Sometimes words reappear into the public sphere to act as antidotes to the status quo—words that offer alternatives to endure, resist, and adapt to transitions and flux, but that also make it possible to inhabit different places and anticipate the near future. During the past decades, one of these words has been resilience, a term with many interpretations, yet essentially defined in psychology as an ability to reinvent ourselves after adversity. Arguably determined by many as a capacity and ability to return to prior conditions after shock, resilience is also thought of as a radical spin that can have an impact in the next era. However, “resilience has a peculiar logic. It is not about a future that is better, but rather about an ecology that can absorb constant shocks while maintaining its functionality and organization",1 as Orit Halpern notably underlines. In such ways, everyday life allows for endurance precisely at the very height of radical changes in our environments—a fitful political climate and restlessness in the social arena. From this perspective, “normalcy” remains feasible even when acceleration and turbulence prevail for the sole reason that as individuals, we have developed forms ofurgent resilience, in particular unconscious shifts, splits, detours, and deviations that hasten our reincorporation into the world. These impulsive behaviors are not necessarily forms of resistance, protest, and unrest—either healing or comforting panaceas—but rather slight and random actions that unwittingly bypass our imminent reality. As a result, ordinary life is imbued with resilient actions that make it possible for us to “withstand” while simultaneously having an impact in the reality thereafter.
In essence, contemporary art—in responding nimbly to immediacy—develops similar short-lived experiences that displace the daily life of bystanders and participants alike. Even still, beyond the blatant dissimilarities between “real” and “hypothetical” forms, one could say that while an act of urgent resilience is a reflex, a work of art is a rehearsal. In other words, contemporary art is always projected, brainstormed, and analyzed in anticipation: i.e., performed. In doing so, it is conditioned to act simultaneously between present and future, but mainly to return to the past to fathom the current state of affairs. Performing resilience is thereby less about an impulsive act of resistance and more about embodying history to shape our possible, probable, and preferable futures. The affinity between both forms of resilience, urgent and performed, lies in the fact that they will both eventually reverberate somewhere else in the world, equally affecting social life—regardless of their transient nature and ensuing disappearance.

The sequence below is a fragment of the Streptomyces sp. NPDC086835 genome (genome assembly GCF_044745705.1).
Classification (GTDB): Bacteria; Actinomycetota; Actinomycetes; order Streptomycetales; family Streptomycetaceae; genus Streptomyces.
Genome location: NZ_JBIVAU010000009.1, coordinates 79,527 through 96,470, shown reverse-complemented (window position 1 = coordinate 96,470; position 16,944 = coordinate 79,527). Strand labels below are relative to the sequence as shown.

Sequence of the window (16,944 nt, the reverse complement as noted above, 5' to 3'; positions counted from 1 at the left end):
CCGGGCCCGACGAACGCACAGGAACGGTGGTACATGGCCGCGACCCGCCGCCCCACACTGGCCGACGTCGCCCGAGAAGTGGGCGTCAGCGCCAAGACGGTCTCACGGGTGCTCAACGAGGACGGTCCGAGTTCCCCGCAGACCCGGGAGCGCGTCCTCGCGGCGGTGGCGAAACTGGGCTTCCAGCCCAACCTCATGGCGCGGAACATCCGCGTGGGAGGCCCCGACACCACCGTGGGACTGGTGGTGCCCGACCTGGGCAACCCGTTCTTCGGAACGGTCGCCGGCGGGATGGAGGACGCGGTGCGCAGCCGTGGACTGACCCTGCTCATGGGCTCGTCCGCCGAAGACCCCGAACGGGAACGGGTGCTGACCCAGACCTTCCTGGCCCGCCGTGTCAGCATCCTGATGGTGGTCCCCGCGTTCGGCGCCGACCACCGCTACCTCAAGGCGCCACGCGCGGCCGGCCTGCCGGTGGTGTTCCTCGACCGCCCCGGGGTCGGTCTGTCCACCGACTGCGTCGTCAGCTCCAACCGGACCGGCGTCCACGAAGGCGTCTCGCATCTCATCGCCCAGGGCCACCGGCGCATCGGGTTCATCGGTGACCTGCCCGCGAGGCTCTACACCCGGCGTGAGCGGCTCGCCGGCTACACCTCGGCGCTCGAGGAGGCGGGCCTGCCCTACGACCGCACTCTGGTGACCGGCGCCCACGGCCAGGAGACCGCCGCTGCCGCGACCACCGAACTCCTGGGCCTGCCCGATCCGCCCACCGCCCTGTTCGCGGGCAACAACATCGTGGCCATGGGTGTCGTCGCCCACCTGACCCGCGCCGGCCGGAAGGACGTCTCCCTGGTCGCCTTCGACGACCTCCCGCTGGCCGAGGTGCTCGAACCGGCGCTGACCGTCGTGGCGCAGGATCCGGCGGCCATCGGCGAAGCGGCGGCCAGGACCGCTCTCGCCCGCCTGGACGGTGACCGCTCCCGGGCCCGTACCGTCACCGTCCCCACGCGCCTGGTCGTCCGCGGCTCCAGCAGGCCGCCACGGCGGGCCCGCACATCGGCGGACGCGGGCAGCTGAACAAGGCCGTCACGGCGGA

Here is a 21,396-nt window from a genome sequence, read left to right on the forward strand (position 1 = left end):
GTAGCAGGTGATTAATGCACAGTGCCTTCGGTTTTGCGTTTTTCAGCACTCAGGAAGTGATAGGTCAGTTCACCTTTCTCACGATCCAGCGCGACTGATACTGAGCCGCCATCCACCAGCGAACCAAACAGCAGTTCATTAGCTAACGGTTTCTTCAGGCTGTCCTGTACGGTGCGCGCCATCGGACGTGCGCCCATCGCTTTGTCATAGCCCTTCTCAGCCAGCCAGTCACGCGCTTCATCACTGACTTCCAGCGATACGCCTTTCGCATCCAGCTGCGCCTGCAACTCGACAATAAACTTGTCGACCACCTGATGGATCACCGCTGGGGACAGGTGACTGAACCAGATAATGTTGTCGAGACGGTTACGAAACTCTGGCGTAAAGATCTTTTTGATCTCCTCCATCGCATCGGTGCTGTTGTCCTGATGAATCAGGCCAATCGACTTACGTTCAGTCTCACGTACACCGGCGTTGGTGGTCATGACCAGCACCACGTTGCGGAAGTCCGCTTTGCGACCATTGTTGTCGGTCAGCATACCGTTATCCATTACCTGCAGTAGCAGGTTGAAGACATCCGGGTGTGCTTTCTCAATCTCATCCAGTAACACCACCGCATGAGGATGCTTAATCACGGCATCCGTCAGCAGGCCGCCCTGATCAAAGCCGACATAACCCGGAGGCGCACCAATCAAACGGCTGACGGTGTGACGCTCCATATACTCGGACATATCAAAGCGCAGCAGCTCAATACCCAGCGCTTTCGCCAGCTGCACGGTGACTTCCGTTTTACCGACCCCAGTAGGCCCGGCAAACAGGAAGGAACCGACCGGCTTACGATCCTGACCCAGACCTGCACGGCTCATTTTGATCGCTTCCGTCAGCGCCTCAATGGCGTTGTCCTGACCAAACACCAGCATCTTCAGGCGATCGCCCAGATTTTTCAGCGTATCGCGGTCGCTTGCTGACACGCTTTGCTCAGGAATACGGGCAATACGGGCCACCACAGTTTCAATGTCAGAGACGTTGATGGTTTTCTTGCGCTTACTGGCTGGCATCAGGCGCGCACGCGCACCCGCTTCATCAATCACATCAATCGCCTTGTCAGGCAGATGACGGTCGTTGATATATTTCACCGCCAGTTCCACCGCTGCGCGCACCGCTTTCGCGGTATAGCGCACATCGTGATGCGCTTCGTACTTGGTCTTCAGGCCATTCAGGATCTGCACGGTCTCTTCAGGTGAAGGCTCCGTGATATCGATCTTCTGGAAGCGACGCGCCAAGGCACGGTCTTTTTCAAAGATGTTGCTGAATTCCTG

To dedicate our first edition of the INSITE Journal to resilience consequently responds not only to understanding why we are resilient, but also to asking how we perform resilience today. Throughout its twenty-eight-year history, INSITE has been immersed in the reality and exigencies of its immediate context, where artists incisively have had an impact in the public realm—from metropolitan neighborhoods to larger binational regions. Planned over extended periods of time, these projects represent specific microhistories that once were demanding and critical. However, to return and reinterpret them today, with different issues at stake, is an opportunity to look at how contemporary art unfolds and relocates meanings in the social space, and beyond the zeitgeist of its time. To intersperse them with ongoing debates about our present state of affairs reminds us of how art continues to shape our sense of urgency and belonging in the world.
In this first issue of the INSITE Journal we spotlight writing for inSite_05 by cultural geographer David Harvey in which he asked fundamental questions such as: What does it mean to be human right now? Who are we and what do we want to become? What kind of world do we want to live in? At the same time, we must understand our immediate reality, and intervene—at a personal level—in far-reaching worldwide developments.
In the IN FOCUS section, in his perception of Nari Ward’s work Untitled Depot (INSITE 97), Chris Sharp brings attention to democracy today by borrowing the political analogy of an “empty place” as a symbolic dimension always in conflict, while Lucía Sanromán chronicles the work by artists Michael Schnorr and Ulf Rollof, Abandonado II (inSITE92 and inSITE94), while reflecting on the present vulnerability of the Tijuana-San Diego border. In ESSAYS, Sandra Pinardi elucidates the distinctions between the autonomy of modern art and the “enunciative events” that define contemporary art in the realization of “the common”; and Simon Sheikh outlines how contemporary art and cultural institutions address the “social” in the political current state of affairs. DOCUMENTS is dedicated to Johnny Coleman’s work Ruminations (1992) based on the 1992 riots in Los Angeles incited by the verdict in Rodney King’s case claiming police brutality; and Betsabeé Romero’s Ayate Car (1997), a 1952 refurbished Ford intentionally deserted at the border, which fused Mexican imagery with American low-rider culture.